Indra Nooyi ’80 Concludes ‘Compelling and Consequential’ Tenure Leading PepsiCo
Nooyi, a longtime advisor, supporter, and champion of Yale SOM, led the company for 12 years.
This fall, Indra Nooyi ’80, a longtime advisor, supporter, and champion of Yale SOM, will step down as CEO of PepsiCo after 12 years of leading the global food and beverage company. A few months later, she will step down as the company’s chairman.
Under Nooyi’s leadership, PepsiCo’s annual revenue nearly doubled. She launched the Performance with Purpose initiative, incorporating the company’s impact on health, society, and the environment into its strategy. Healthier foods now make up half of the company’s portfolio, up from 38% at the time of Nooyi’s appointment as CEO.
“Indra Nooyi’s strategic and purposeful leadership has had a huge impact on business and society,” said Dean Edward A. Snyder. “This is a great time to celebrate Indra’s compelling and consequential career as well as to recognize her wonderful efforts to represent Yale SOM so well.”
Snyder noted that in 2016, Nooyi made a landmark gift to Yale SOM to endow the school’s deanship and inaugurate the Fifth Decade Innovation Fund. “On a personal level, I am honored to be identified as the Indra K. Nooyi Dean,” he said.
Nooyi’s gifts to the school also include generous support of Edward P. Evans Hall, where a classroom is named in her honor; she also made a gift to name the Isaacson Classroom in memory of Professor Larry Isaacson. With her 2016 gift, she became the most generous graduate of Yale School of Management in terms of lifetime giving to the school, as well as the first woman to endow the deanship at a top business school. She has served as a member of the Yale SOM Board of Advisors and as a member of the Yale Corporation, and is currently co-chair of an alumni consultative committee advising the school on its search for a new dean.
A native of Madras (now Chennai), India, Nooyi received her undergraduate degree and an MBA in India before traveling to the United States to attend Yale SOM. After graduating, she worked in senior roles at Asea Brown Boveri, Motorola, and the Boston Consulting Group and joined PepsiCo in 1994. She served as chief financial officer before being named president in 2001, CEO in 2006, and chairman in 2007. She has frequently appeared on the Forbes ranking of the world’s most powerful women.
In a commentary for Chief Executive, Jeffrey Sonnenfeld, senior associate dean for leadership studies and Lester Crown Professor in the Practice of Management, writes that Nooyi’s rise “is proof that the American dream is not in our past. Many lament that the dreams of newcomers to the U.S. are myths than cannot be realized, but Indra Nooyi’s career trajectory provides testimony that the door of opportunity is still open and that merit still matters. Hard work and raw intelligence can still pay off.”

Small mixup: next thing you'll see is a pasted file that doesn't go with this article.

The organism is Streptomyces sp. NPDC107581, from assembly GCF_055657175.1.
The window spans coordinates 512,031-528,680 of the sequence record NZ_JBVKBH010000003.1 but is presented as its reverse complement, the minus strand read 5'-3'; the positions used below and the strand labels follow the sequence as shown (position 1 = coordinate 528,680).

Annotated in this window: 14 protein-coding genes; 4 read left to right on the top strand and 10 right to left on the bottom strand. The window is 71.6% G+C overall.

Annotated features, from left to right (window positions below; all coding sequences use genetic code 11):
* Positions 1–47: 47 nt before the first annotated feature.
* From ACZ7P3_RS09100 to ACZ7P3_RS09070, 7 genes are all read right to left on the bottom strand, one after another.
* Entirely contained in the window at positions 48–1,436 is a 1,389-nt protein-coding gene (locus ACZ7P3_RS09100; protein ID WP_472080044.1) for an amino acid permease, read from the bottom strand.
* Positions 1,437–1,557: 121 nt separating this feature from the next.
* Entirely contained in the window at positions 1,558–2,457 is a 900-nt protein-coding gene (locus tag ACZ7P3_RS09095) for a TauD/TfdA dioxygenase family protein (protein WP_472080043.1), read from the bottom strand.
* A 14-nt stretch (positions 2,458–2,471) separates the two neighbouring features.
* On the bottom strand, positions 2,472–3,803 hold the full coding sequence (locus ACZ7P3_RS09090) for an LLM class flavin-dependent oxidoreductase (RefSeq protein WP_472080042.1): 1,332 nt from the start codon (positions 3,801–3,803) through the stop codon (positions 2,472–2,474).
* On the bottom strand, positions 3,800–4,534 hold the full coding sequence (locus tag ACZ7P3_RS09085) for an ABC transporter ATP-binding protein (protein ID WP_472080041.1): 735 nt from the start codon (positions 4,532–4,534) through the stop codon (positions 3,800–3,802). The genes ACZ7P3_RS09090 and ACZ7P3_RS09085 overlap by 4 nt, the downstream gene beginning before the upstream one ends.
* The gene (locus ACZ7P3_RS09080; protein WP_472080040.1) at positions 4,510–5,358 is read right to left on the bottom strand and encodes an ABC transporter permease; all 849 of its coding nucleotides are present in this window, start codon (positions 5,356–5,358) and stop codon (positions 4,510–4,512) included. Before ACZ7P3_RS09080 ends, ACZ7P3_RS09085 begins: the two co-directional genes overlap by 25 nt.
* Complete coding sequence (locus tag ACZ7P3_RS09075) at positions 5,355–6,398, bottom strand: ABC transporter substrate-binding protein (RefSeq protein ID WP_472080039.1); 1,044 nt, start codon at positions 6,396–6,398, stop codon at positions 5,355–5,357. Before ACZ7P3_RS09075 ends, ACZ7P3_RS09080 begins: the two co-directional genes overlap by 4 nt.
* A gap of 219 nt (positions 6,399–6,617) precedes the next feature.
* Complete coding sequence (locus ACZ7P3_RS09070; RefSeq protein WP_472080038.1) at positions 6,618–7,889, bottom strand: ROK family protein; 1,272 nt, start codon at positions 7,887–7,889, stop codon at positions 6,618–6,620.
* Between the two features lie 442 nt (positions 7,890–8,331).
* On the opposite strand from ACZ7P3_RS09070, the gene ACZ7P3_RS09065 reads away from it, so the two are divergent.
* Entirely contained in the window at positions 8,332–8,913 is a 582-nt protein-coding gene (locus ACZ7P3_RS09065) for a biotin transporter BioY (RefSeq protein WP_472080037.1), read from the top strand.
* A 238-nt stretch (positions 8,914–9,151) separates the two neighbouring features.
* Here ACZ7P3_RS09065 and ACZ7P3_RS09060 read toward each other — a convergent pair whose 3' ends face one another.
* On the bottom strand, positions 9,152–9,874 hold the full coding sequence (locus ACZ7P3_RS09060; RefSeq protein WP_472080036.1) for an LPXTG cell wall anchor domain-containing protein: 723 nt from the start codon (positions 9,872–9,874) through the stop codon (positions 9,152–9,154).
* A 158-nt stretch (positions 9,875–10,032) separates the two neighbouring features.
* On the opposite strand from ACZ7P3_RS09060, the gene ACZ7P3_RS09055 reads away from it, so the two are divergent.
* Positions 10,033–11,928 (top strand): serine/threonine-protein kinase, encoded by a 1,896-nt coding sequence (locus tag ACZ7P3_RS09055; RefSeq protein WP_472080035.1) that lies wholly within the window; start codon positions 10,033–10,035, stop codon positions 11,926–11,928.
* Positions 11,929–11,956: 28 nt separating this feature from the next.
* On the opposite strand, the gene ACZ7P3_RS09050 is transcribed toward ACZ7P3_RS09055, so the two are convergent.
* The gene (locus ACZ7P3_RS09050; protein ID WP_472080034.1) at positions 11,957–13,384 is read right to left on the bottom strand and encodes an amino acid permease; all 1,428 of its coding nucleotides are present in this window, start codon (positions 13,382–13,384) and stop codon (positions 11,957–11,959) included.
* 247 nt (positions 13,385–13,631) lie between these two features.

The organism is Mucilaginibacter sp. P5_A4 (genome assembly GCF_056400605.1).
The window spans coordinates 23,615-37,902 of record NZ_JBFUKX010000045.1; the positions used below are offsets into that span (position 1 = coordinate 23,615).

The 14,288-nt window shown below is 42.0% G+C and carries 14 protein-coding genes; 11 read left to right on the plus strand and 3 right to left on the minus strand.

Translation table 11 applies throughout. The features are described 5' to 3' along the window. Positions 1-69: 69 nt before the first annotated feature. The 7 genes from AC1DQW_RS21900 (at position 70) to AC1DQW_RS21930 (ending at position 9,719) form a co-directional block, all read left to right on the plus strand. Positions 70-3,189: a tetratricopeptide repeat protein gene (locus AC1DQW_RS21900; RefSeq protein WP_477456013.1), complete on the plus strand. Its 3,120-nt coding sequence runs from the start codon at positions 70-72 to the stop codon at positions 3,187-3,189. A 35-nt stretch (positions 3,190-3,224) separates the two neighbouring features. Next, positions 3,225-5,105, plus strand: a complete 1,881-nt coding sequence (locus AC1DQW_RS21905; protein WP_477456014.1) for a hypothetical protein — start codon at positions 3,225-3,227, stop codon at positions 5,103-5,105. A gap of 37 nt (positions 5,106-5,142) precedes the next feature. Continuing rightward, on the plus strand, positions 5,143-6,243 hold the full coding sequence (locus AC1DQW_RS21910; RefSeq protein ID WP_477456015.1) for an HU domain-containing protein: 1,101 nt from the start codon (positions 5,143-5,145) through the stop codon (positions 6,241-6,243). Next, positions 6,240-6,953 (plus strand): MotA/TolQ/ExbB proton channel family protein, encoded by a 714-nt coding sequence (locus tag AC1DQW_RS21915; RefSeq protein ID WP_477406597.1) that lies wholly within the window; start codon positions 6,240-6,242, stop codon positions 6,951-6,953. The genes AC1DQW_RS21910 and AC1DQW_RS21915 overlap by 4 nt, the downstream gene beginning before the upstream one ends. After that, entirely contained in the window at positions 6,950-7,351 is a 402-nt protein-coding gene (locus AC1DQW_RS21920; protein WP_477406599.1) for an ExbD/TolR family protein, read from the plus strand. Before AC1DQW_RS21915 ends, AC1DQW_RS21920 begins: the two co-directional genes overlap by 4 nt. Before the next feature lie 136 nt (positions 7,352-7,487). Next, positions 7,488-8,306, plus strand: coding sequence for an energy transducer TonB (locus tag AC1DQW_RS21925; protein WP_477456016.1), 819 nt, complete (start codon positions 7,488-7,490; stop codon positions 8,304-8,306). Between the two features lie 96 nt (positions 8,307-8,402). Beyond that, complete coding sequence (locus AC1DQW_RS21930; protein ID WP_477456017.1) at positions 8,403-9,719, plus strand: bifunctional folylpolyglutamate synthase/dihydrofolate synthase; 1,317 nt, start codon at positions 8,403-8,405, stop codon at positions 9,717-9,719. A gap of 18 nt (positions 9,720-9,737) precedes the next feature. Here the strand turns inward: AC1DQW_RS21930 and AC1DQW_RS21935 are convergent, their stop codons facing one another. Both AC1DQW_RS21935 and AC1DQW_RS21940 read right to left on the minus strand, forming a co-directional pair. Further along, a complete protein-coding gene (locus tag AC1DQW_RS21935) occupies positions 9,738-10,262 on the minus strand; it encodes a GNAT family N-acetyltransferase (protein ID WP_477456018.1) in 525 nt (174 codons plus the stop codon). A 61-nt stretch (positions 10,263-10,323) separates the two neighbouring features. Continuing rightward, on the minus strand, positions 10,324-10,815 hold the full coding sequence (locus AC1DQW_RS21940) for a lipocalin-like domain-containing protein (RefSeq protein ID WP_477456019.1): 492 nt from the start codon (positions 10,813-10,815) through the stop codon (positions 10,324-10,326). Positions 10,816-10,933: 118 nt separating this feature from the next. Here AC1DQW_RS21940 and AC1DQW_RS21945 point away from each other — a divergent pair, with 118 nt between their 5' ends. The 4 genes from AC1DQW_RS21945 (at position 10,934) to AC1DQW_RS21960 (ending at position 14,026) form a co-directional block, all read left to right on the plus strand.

Sonnenfeld notes that the success of the Performance with Purpose has not come at the expense of shareholder returns, writing, “Nooyi showed that doing good is not antithetical to doing well. She has led the industry in responsible water use, ended the use of trans fats and dramatically reduced sugar in PepsiCo’s products, introduced recyclable packaging, and achieved other inspiring sustainable and nutritional milestones aimed at helping communities and customers.”
Linda Mason ’80, the chairman and founder of Bright Horizons Family Solutions, was a classmate of Nooyi’s at Yale SOM. “On first meeting Indra our first year at SOM, I was struck by her spark, her wit, and her warmth,” she said. “She was a wonderful juxtaposition of an intelligent, wise, respectful Indian graduate student and a cool rock guitarist. I knew right then that she would be one of my most fascinating and memorable classmates.”
As their careers unfolded, Mason said, she and Nooyi would often go years without seeing each other. “But always when we met, she immediately asked me about my children, my husband Roger, and importantly, my parents,” she remembered. “Her value of family, hers and others, is central to who she is. She was consistently enthusiastic and supportive of our entrepreneurial ventures and would much rather talk about what I was doing than the myriad of amazing things she was doing.
“Every conversation with her is sincere and warm,” Mason added. “She has the rare gift of really listening to you. I always marveled at how Indra could stay so centered and loyal to her friends while creating amazing accomplishments at PepsiCo and beyond.”